“The fact that we are still making these trivializing it’s-your-fault arguments, and from women, is so depressing I just want to hit my head against the wall,” Citron says. The combination of the release of Katie Hill’s photos and then the suggestion that she was at fault “is a very powerful negative message to young people and especially to young women, who we know are three times more likely to face threats of nonconsensual pornography, and have someone do it,” Citron says. “It’s saying to women: stay in your place.”

Tipping the Scales of Self-Doubt

When it comes to running for office, “I’ve always questioned, why do I think I’m important enough or special enough that I should be doing this instead of someone else?” says Diane Bolme, a researcher and consultant in Washington, D.C. Still, she knows she’s hard-working, having broken away from a conservative religious community, put herself through college, and built a challenging and fulfilling career. She knows she is empathetic and understands people who view the world very differently than she does, having seen her own views so radically shift. Friends, professors, and colleagues have told her she would make a good public servant and a good politician. When weighing all of that against her own insecurities, the scale tips toward running.

But then she thinks about the photos.

Bolme did some modeling in her twenties, and in some of the pictures, she’s topless. She also exchanged sexual photos with a long-distance boyfriend, whose phone was later stolen. She thinks he was able to wipe them, but what if he wasn’t? What if they’re still floating around out there?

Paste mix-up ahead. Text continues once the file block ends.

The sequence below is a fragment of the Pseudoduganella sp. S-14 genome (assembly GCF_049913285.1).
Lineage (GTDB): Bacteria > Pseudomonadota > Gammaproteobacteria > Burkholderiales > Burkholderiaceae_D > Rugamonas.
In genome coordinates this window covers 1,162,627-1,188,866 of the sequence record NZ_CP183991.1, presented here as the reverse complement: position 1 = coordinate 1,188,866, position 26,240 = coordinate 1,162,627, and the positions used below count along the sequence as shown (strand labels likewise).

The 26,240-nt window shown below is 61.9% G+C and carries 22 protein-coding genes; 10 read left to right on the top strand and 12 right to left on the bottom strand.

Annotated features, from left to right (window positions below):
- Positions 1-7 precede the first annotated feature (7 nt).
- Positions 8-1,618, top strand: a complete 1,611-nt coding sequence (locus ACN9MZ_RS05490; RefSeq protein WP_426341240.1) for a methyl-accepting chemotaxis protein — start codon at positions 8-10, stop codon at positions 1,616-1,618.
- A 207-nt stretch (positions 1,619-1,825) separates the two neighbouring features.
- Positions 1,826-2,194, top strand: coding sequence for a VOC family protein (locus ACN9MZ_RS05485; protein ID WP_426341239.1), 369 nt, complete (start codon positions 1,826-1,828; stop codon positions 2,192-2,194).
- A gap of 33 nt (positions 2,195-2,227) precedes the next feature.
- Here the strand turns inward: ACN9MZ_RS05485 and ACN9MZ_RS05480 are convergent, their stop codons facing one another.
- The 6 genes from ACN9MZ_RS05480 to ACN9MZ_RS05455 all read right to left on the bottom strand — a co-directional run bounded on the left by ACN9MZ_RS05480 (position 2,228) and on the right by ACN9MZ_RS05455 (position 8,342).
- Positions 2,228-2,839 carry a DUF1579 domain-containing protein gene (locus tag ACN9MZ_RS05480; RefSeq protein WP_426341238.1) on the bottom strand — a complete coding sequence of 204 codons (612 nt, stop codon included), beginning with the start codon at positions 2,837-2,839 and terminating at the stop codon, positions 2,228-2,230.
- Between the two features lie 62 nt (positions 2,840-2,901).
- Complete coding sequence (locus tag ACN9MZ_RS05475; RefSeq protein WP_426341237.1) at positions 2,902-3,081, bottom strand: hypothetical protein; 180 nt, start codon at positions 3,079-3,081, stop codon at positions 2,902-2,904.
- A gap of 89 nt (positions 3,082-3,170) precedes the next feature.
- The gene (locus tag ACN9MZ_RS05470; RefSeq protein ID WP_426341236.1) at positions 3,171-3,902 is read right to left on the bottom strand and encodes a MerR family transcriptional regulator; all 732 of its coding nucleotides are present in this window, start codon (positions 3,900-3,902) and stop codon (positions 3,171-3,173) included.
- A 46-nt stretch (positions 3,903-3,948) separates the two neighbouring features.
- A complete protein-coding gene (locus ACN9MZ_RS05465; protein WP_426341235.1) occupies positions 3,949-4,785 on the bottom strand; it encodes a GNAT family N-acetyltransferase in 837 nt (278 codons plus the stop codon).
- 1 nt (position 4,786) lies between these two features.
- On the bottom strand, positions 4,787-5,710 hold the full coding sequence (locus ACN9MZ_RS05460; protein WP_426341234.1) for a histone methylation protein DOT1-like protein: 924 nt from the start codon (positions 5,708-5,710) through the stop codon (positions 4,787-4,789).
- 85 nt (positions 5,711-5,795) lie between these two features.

“I’m not ashamed of any of these photos at all,” Bolme says. The modeling ones are beautiful, and she felt sexy when she sent the personal ones. But they still give her pause. “What I truly fear is how they could be exploited by, predominately, men in a variety of ways to judge and objectify me all at once in inaccurate, inappropriate, and just plain wrong ways,” she says.

It’s ironic, she says, when she thinks about the downsides of running, “the things that are the most terrifying are not the things that I’ve done that are wrong.” Stupid mistakes in her personal life she can explain and apologize for. The most terrifying things are the ones that exploit your most intimate and vulnerable moments, turning what was gratifying, exciting and sexy into a source of shame and embarrassment.

Adrienne often finds herself making a similar calculus. “It’s not like I’m doing something illegal,” she says. “But just knowing you’re leaving yourself open to someone using your vulnerability as a tool or weapon against you, it’s like, why would you even go there?”

Women know there is no such thing as female invincibility, no matter how careful you are. And feminists have worked tirelessly to lower the stakes for female risk-taking (or even just female life-living) — pushing back against victim-blaming, encouraging women to be a little braver, tearing down long-standing barriers. It’s worked: the last half-century has brought about a profound transformation of gender roles in the United States. But the goal of equality is still far off, leaving women to navigate an uneven and rapidly shifting landscape.

“As young women, especially if you considered yourself a feminist, you are always on the knife edge,” Adrienne says. “That’s how I feel constantly. I’m going to walk into a bar and I’m going to hold my own against a man who’s trying to edge me out, until he turns around and threatens to hurt me. It’s like, how far am I going to go before they tear me down? That’s kind of the adrenaline rush of trying to outkick your coverage as women.”